A recent fire dynamics study shows modern home construction may be decreasing the amount of time it takes a structure to become fully engulfed.
"If there was a fire started in the same place on couches made today, versus 30 years ago, then it was basically showing the fire progression and how fast it progresses nowadays versus 30 years ago," Smith County firefighter David Gerald says.
Because of the way homes are built in the 21st century, Gerald says homeowners only have about three minutes to escape; simply based on construction materials and furniture.
"Now it’s all synthetic fibers, and the synthetic fibers pose more of a risk with hotter and more lethal fires," Gerald says.
Gerald says the synthetic materials that are used in home construction burn hotter, shortening the average escape time from 17 minutes to 3 minutes.
"There was not as much burned, and not as much damage, you are still going to have your smoke damage, but there is not as much lethal smoke being put off as it is today," Gerald says.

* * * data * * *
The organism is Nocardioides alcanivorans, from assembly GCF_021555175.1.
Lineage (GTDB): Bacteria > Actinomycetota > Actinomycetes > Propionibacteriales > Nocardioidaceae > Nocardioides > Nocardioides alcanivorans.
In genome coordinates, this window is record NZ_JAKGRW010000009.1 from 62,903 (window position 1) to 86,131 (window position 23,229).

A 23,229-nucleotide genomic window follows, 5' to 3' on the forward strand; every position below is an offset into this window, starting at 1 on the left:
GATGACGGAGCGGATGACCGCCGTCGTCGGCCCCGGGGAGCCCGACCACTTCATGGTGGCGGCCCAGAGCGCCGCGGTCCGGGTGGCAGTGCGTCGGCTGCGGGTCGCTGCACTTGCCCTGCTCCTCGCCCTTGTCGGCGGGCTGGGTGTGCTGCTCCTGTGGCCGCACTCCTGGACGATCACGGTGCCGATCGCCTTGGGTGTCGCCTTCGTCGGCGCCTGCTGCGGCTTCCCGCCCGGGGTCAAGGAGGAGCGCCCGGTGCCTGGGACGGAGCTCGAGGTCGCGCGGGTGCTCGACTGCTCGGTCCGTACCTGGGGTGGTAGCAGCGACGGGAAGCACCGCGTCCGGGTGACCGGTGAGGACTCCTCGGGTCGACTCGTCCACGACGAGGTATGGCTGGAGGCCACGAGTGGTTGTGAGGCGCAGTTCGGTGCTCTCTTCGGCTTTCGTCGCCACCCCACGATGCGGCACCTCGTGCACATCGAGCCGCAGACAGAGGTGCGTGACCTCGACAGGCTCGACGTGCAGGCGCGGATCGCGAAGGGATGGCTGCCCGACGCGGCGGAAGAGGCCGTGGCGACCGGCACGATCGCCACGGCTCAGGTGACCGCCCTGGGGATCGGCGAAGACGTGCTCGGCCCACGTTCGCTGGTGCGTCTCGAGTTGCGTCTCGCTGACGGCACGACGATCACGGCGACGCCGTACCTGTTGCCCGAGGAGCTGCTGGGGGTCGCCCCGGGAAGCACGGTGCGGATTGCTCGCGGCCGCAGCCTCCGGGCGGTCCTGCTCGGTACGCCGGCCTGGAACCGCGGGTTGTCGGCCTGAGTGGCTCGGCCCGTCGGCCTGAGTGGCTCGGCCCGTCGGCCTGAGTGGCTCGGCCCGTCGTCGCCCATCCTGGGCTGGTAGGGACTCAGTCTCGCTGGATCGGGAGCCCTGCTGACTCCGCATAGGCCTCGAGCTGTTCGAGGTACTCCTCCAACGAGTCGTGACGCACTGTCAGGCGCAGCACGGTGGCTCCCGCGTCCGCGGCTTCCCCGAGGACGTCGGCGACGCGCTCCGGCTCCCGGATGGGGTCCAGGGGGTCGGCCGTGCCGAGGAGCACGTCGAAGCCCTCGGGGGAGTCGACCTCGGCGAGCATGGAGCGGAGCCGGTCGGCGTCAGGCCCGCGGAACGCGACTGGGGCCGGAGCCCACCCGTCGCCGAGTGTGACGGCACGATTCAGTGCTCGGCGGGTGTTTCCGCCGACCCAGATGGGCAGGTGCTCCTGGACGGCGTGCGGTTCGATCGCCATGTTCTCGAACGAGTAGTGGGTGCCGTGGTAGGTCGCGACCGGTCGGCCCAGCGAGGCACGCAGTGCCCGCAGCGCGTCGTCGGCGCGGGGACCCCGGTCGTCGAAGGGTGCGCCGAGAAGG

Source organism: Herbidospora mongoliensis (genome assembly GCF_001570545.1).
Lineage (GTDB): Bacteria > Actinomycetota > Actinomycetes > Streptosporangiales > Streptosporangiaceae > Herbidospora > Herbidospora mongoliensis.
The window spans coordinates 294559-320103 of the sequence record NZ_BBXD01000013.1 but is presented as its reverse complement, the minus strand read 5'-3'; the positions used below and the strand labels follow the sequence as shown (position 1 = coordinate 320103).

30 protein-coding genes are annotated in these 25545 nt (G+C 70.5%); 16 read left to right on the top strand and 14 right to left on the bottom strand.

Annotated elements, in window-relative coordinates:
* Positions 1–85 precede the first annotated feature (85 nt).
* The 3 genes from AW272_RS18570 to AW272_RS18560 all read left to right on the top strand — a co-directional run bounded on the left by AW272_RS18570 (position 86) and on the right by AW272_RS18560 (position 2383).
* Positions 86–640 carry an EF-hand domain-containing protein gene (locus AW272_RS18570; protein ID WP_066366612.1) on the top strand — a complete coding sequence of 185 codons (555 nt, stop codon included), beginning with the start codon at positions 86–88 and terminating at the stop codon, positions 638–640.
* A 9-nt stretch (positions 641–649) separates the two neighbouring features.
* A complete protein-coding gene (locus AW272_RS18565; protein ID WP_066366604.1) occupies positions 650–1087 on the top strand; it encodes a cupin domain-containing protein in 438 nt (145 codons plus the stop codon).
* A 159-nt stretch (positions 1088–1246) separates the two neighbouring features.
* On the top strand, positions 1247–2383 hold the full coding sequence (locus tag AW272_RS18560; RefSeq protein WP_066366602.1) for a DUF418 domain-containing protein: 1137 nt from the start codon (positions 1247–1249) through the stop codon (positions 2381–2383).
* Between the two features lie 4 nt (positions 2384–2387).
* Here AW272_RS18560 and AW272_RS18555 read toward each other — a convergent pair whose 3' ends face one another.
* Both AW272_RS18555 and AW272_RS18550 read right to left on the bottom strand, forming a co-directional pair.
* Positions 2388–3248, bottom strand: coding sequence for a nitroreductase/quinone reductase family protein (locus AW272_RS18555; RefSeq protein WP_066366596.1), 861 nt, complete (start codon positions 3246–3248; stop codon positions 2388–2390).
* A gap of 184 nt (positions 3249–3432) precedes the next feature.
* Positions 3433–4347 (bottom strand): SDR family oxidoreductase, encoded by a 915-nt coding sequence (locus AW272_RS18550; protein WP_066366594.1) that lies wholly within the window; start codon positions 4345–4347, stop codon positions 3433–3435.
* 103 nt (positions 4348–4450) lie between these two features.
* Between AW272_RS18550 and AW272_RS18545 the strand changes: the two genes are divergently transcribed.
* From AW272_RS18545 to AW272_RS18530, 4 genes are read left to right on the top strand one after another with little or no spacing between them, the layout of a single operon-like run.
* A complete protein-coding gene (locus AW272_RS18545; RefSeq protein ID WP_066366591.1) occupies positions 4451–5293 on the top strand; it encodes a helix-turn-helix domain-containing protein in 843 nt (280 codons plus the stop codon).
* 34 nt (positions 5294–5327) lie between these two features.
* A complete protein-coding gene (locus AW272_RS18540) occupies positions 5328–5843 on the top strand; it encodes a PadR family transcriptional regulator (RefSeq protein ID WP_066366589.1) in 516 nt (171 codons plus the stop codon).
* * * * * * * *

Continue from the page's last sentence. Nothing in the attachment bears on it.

Most homes nowadays are made up of particle board, a combination of wood chips and resin to glue it all together, a perfect formula for a devastating fire.
We looked at a home in Tyler was built in the early 20th century, made of oak.
"3 quarter inch wood on this side, 3 quarter inch wood on that side," a Tyler homeowner says.
According to the Fire Safety Research Institute, this house would have taken 17 minutes to completely fill with smoke; that is if all doors in the house were closed before the fire started.
Smith County fire officials say if this housing trend continues, it will not be in the best interest of firefighters struggling to douse a fire, nor of the homeowners trying to escape or to save their home.
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